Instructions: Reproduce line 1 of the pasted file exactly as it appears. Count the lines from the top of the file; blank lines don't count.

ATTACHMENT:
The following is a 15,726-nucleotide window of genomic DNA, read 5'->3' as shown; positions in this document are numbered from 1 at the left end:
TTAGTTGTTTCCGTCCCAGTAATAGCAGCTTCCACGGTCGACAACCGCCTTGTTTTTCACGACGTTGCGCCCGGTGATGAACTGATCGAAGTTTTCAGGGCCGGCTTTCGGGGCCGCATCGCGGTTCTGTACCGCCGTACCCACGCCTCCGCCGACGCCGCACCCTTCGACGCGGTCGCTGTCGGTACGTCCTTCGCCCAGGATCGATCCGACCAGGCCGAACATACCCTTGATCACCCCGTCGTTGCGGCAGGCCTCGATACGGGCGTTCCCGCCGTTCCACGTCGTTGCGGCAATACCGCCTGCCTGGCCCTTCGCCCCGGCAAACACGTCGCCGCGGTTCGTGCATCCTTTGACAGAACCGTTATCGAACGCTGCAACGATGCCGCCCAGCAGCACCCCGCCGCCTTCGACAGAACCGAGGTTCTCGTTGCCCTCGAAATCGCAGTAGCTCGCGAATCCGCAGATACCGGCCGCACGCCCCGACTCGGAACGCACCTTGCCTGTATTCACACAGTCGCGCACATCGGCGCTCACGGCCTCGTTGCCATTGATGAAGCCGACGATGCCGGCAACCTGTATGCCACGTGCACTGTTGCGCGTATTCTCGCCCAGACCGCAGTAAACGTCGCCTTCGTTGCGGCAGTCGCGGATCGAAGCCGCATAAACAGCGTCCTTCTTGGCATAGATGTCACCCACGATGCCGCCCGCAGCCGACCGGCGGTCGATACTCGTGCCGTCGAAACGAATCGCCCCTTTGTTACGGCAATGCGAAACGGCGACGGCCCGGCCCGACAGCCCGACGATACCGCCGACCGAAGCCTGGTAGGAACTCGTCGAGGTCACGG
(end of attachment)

The following is a 15,726-nucleotide window of genomic DNA, read 5'->3' as shown; positions in this document are numbered from 1 at the left end: